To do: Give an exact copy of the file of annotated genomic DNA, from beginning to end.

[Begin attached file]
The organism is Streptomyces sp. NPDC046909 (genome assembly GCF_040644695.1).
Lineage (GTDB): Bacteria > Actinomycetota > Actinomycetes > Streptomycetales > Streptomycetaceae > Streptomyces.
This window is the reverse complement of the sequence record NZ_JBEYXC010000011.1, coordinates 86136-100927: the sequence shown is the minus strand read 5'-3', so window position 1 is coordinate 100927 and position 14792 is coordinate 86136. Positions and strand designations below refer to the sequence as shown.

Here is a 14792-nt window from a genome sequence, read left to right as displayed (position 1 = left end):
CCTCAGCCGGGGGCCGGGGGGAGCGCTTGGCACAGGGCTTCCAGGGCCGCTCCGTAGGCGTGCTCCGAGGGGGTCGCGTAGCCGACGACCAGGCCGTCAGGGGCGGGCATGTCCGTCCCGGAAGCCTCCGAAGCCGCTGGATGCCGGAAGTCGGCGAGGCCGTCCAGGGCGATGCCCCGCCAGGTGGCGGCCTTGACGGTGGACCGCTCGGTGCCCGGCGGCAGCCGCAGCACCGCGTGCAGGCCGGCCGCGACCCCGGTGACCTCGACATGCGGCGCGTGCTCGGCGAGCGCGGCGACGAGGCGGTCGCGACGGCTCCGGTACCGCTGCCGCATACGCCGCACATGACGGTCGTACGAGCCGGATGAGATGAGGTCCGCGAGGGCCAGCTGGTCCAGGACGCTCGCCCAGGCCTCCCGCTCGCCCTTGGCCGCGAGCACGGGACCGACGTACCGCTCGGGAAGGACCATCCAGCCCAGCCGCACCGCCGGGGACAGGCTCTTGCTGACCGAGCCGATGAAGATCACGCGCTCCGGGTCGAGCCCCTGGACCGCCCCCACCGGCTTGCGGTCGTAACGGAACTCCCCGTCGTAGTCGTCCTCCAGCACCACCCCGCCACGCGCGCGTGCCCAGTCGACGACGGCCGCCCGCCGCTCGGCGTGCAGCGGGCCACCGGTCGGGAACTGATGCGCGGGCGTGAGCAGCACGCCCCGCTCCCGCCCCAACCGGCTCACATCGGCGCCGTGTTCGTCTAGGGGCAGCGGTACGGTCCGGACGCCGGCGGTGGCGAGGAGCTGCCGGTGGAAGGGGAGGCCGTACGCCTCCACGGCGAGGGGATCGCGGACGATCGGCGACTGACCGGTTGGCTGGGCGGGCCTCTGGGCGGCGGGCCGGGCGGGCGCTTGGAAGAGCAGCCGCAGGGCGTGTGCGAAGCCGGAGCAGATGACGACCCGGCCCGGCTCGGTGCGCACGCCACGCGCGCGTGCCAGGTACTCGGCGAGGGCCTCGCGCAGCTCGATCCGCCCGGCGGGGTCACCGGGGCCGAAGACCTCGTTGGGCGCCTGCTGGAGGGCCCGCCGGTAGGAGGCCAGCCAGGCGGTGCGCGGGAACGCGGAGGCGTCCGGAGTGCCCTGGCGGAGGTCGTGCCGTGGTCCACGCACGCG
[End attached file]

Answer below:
The organism is Streptomyces sp. NPDC046909 (genome assembly GCF_040644695.1).
Lineage (GTDB): Bacteria > Actinomycetota > Actinomycetes > Streptomycetales > Streptomycetaceae > Streptomyces.
This window is the reverse complement of the sequence record NZ_JBEYXC010000011.1, coordinates 86136-100927: the sequence shown is the minus strand read 5'-3', so window position 1 is coordinate 100927 and position 14792 is coordinate 86136. Positions and strand designations below refer to the sequence as shown.

Here is a 14792-nt window from a genome sequence, read left to right as displayed (position 1 = left end):
CCTCAGCCGGGGGCCGGGGGGAGCGCTTGGCACAGGGCTTCCAGGGCCGCTCCGTAGGCGTGCTCCGAGGGGGTCGCGTAGCCGACGACCAGGCCGTCAGGGGCGGGCATGTCCGTCCCGGAAGCCTCCGAAGCCGCTGGATGCCGGAAGTCGGCGAGGCCGTCCAGGGCGATGCCCCGCCAGGTGGCGGCCTTGACGGTGGACCGCTCGGTGCCCGGCGGCAGCCGCAGCACCGCGTGCAGGCCGGCCGCGACCCCGGTGACCTCGACATGCGGCGCGTGCTCGGCGAGCGCGGCGACGAGGCGGTCGCGACGGCTCCGGTACCGCTGCCGCATACGCCGCACATGACGGTCGTACGAGCCGGATGAGATGAGGTCCGCGAGGGCCAGCTGGTCCAGGACGCTCGCCCAGGCCTCCCGCTCGCCCTTGGCCGCGAGCACGGGACCGACGTACCGCTCGGGAAGGACCATCCAGCCCAGCCGCACCGCCGGGGACAGGCTCTTGCTGACCGAGCCGATGAAGATCACGCGCTCCGGGTCGAGCCCCTGGACCGCCCCCACCGGCTTGCGGTCGTAACGGAACTCCCCGTCGTAGTCGTCCTCCAGCACCACCCCGCCACGCGCGCGTGCCCAGTCGACGACGGCCGCCCGCCGCTCGGCGTGCAGCGGGCCACCGGTCGGGAACTGATGCGCGGGCGTGAGCAGCACGCCCCGCTCCCGCCCCAACCGGCTCACATCGGCGCCGTGTTCGTCTAGGGGCAGCGGTACGGTCCGGACGCCGGCGGTGGCGAGGAGCTGCCGGTGGAAGGGGAGGCCGTACGCCTCCACGGCGAGGGGATCGCGGACGATCGGCGACTGACCGGTTGGCTGGGCGGGCCTCTGGGCGGCGGGCCGGGCGGGCGCTTGGAAGAGCAGCCGCAGGGCGTGTGCGAAGCCGGAGCAGATGACGACCCGGCCCGGCTCGGTGCGCACGCCACGCGCGCGTGCCAGGTACTCGGCGAGGGCCTCGCGCAGCTCGATCCGCCCGGCGGGGTCACCGGGGCCGAAGACCTCGTTGGGCGCCTGCTGGAGGGCCCGCCGGTAGGAGGCCAGCCAGGCGGTGCGCGGGAACGCGGAGGCGTCCGGAGTGCCCTGGCGGAGGTCGTGCCGTGGTCCACGCACGCG